The Marketing Strategist:

CIOs on Trusted Advisors

May 4, 2006

  • News

These days, every technology provider wants to position itself as a “trusted advisor” to its clients—all its clients. Three representatives from the CIO Executive Council joined ITSMA in San Francisco for our April 25-26 Marketing Leadership Forum to discuss the reasons that positioning your company as a trusted advisor may not be the best marketing strategy and what you can do to build true credibility with CIOs.

Mark Hall, general manager of the CIO Executive Council, moderated the panel, which featured:

  • Larry Frazier, CIO, Chevron Phillips Chemical
  • Babak Aghevli, CIO, DataPath
  • Jeff OHare, SVP, Enterprise Information Technology, West Corporation

Hall: When a vendor talks to you and uses the phrase “strategic partner” or “trusted advisor,” what does that mean to you?

Aghevli: To me, showing up in my office on Day One and telling me you want to be my trusted advisor means nothing. Being a trusted advisor is something you have to gain over time, respect you have to earn. I need partners that will move me forward, so I’m not interested in strategic partnerships with commodity vendors. Most importantly, I need to be able to depend on what you’re telling me. Don’t overstate it. Let’s work together to get where we want to go.

O’Hare: The trust needs to be earned. It can’t just be there out of the gate. One thing you need to understand is that if a vendor fails, we’re the ones who are accountable. The CEO doesn’t take excuses. That’s why it’s paramount to us to ensure that we’re really comfortable with and ready to trust a vendor; we’re putting our heads on a chopping block.

Aghevli: In order to be a partner, you can’t just do one implementation and leave and then come back at the end of the quarter asking if I want to buy your stuff. You have to stay with me.

Hall: Telling a CIO you want to be his strategic advisor during your first meeting is a bit like showing up on a first date and telling your date that you want to marry them. It doesn’t usually work. So let’s talk about some examples of strategic partnerships that work.

O’Hare: We found a great strategic business partner with a company that did some work for us around business continuity services. It was an eight-figure contract, and we sat down right at the beginning to discuss what we needed to do and set expectations. We created a seven-figure financial holdback for the first year. If they completed the back-end implementation on time, they got the money. If they didn’t, we’d get to keep it. They put real skin in the game. And I’ve got to tell you, that team executed flawlessly. They did what they said they were going to do. I engaged that team again and again.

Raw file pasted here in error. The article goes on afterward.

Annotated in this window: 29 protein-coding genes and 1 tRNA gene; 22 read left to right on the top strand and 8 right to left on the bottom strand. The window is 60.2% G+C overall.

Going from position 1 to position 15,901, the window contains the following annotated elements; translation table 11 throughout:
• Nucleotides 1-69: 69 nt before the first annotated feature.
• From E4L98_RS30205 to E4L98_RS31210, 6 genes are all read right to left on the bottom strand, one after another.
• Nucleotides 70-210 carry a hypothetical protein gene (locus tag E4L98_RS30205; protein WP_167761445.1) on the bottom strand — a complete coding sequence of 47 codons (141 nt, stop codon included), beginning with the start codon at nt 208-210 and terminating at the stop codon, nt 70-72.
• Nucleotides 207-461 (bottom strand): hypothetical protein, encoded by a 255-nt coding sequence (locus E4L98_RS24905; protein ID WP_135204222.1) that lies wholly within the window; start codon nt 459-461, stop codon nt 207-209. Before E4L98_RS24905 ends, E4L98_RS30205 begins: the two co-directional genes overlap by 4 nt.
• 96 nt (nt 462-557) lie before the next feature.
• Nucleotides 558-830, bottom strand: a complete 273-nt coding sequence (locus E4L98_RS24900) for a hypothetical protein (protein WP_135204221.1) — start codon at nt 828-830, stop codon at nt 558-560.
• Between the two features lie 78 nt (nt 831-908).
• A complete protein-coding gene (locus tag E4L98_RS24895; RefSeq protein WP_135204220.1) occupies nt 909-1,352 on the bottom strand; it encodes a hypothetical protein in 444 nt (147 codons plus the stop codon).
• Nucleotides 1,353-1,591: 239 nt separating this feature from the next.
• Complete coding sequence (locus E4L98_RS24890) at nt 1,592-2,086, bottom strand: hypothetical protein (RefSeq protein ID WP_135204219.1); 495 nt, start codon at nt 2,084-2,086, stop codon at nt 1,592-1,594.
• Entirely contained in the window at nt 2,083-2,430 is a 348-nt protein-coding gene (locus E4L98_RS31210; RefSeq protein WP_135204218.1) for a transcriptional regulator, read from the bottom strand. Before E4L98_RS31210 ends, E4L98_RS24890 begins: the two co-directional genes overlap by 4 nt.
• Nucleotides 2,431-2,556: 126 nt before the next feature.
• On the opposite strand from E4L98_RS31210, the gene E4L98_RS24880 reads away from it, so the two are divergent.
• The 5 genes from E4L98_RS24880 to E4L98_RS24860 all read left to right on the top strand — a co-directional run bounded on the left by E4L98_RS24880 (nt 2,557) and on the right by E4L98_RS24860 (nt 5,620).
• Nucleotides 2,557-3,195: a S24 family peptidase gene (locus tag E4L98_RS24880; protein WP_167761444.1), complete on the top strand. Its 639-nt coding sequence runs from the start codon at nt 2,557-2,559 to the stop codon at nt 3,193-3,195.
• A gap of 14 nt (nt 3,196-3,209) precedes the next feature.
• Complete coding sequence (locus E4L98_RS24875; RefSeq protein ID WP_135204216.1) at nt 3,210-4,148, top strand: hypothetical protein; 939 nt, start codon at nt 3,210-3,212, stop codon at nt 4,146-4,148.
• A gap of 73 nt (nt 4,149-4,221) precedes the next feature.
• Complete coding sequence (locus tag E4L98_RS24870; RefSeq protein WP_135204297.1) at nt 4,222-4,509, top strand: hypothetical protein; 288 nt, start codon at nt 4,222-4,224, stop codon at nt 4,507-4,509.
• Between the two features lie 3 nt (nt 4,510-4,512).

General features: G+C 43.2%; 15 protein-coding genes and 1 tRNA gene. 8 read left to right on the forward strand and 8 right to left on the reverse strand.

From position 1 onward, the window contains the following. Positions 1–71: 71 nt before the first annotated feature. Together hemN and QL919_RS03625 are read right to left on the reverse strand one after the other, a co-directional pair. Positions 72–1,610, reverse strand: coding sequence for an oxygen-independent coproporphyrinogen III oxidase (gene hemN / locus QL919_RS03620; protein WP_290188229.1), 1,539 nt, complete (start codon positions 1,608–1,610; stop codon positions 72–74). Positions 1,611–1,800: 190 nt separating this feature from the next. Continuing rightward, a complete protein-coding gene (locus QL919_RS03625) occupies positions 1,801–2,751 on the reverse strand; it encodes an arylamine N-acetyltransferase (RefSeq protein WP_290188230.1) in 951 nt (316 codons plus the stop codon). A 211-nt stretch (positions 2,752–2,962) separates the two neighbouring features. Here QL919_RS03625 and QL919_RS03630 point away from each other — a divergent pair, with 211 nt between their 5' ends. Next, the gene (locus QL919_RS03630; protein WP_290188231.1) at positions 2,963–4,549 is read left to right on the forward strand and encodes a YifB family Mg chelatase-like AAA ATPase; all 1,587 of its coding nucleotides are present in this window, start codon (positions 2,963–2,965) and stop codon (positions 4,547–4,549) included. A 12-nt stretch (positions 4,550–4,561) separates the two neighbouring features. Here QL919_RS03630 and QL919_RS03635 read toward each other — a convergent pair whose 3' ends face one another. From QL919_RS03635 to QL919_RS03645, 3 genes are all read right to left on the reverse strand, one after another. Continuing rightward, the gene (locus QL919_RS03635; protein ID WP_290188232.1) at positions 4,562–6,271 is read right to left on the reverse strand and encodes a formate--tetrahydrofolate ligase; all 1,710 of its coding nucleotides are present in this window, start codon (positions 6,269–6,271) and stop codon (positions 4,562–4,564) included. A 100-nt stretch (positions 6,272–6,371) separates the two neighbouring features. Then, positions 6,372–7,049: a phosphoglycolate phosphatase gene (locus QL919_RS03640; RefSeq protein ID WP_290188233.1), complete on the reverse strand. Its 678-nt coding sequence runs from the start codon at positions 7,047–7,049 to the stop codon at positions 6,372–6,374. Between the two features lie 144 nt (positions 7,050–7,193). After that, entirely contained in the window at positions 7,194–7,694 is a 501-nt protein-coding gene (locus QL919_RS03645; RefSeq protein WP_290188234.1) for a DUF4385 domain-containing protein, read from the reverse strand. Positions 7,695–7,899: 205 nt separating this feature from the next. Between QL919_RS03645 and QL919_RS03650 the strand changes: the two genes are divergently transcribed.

Frazier: The key to successful strategic partnerships often lies with the account manager. When you have a sense that an account manager is looking out for your interests, that she has a real interest in how your business is performing, that’s when you want to do business with the vendor. If a partner like that comes to see me and needs me to buy something on the last day of the quarter so that she can meet her revenue target, I’ll do it. Not because there’s an expectation of payback, but simply because she’s a partner and an advocate for us and we want to see her do well.

O’Hare: Account managers are especially important when it comes to complex solutions. I don’t want to have to know to call five different people within the vendor organization for five different things. I want to call one person, tell that person what the problem is, and have them go fix it behind the scenes. Make my job easier. If you make it easy for me to do business with you, I’ll probably do more business with you.

For more insight on CIOs, check out the ITSMA Viewpoint with Gartner’s Ellen Kitzis.

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